Thursday, September 4, 2008

My Name Is Glutton

I find that when it comes to party guests, there are three general types of people. The first and least interesting is the mingler. This is the person that is actually at the party to schmooze, and while that may be the point of a party for some people, to me mingling is the least of my worries. This type of guest is only interested in making connections and tends to bore me to tears. The second and slightly more lively type of guest is the boozer. This person can always be found in the general vicinity of the bar, is never without a drink, and is more often than not, double-fisting an assortment of free beverages. The boozer will get significantly more interesting over time and generally makes an excellent party companion.

I have, for years, been a card carrying member of the third type of guest, which I like to call the glutton. Armed with a killer smile and a napkin, the glutton can be seen firmly planted outside of the swinging doors that the party servers use to make their way into the party space. After all, when it comes to party food, it's all about location, location, location. Just ask those of us that find a way to remain beside the snack table for the duration of a party and manage to look as if we're mingling (although we're probably not fooling anyone). All these years of filling the role of the gluttonous guest have led me to love absolutely anything resembling an hors d'oeuvre.

From tuna tartare to fois gras on toast points, I have managed to spend the last few years completely ignoring the people at parties and focusing solely on the tiny, delectable dishes being served. That's why, when the temperature skyrocketed to a balmy 91 degrees after a few gloriously cool late summer nights, I got to thinking about making hors d'oeuvre. After all, I must be an expert after all of the research I've done on the subject (i.e. pigging out on free treats over the years). So, when I got home to a humid apartment after a sweaty walk from the office, I decided to keep things simple for dinner and take a page from my experience as a seasoned snack table dweller.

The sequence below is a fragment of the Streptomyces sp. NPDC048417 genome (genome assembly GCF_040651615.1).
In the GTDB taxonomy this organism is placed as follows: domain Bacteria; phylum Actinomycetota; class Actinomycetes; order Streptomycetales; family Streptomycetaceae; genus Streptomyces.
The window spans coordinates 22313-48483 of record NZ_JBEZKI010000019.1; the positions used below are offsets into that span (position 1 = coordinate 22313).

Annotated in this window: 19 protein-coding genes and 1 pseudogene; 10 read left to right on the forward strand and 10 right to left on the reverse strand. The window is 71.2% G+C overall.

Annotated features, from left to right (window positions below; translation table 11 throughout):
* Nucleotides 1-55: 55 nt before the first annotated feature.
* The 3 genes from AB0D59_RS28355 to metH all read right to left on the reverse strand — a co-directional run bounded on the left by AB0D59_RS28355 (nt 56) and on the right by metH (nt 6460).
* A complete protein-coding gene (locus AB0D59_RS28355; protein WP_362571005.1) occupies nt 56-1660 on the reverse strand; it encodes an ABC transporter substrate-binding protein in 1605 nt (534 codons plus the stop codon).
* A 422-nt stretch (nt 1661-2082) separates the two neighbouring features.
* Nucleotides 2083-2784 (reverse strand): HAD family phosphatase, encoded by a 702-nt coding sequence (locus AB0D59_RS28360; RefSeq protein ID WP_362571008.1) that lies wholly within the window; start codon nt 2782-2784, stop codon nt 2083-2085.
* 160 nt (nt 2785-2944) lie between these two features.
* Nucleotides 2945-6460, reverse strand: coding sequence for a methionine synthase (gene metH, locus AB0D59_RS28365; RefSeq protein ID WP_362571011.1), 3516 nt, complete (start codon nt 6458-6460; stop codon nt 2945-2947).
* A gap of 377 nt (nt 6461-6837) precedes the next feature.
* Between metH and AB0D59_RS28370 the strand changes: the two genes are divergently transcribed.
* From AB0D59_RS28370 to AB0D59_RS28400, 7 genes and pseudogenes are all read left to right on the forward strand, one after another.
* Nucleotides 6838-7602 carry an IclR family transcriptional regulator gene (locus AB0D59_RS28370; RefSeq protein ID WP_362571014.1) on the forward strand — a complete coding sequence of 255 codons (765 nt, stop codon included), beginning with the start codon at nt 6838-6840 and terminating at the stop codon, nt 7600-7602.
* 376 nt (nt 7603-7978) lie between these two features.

I had some lovely country bread left over from yesterday's pan tumaca, so I decided to make a refreshing and super easy artichoke spread. It was a completely no-cook dish, and all I needed was my food processor, microplane and a can opener. I combined a few of my favorite things with the artichokes (which were canned, unspiced), including some Manchego cheese, soft brie, pine nuts, lemon juice and zest, parsley and extra virgin olive oil. I topped the spread with leftover Serrano ham, arugula, a few pine nuts and a good drizzle of extra virgin olive oil. It turned out the be a great light dinner, not to mention something I would definitely serve for the snack dwellers at my next party.

Artichoke Toast

1 15 oz can of artichokes (drained, artichokes cut into quarters)
zest of 1 lemon
juice of 1/2 a lemon
1 cup grated Manchego cheese (you can use Parmesan in a pinch)
1/2 cup soft brie, rind removed (any soft, mild cheese will work)
1/2 cup pine nuts
1/2 tsp smoked paprika
1/4 tsp ground cumin
1/2 tsp ground black pepper
2 Tbsp finely chopped parsley
2 garlic cloves
extra virgin olive oil
Optional toppings: Arugula, Serrano ham, prosciutto

Combine all ingredients except olive oil in a food processor. Slowly stream in olive oil while pulsing until mixture becomes thick and spreadable. Season with salt to taste and pulse mixture twice to combine. Serve on rustic style toast and top with grated Manchego, Serrano ham and arugula. Enjoy!


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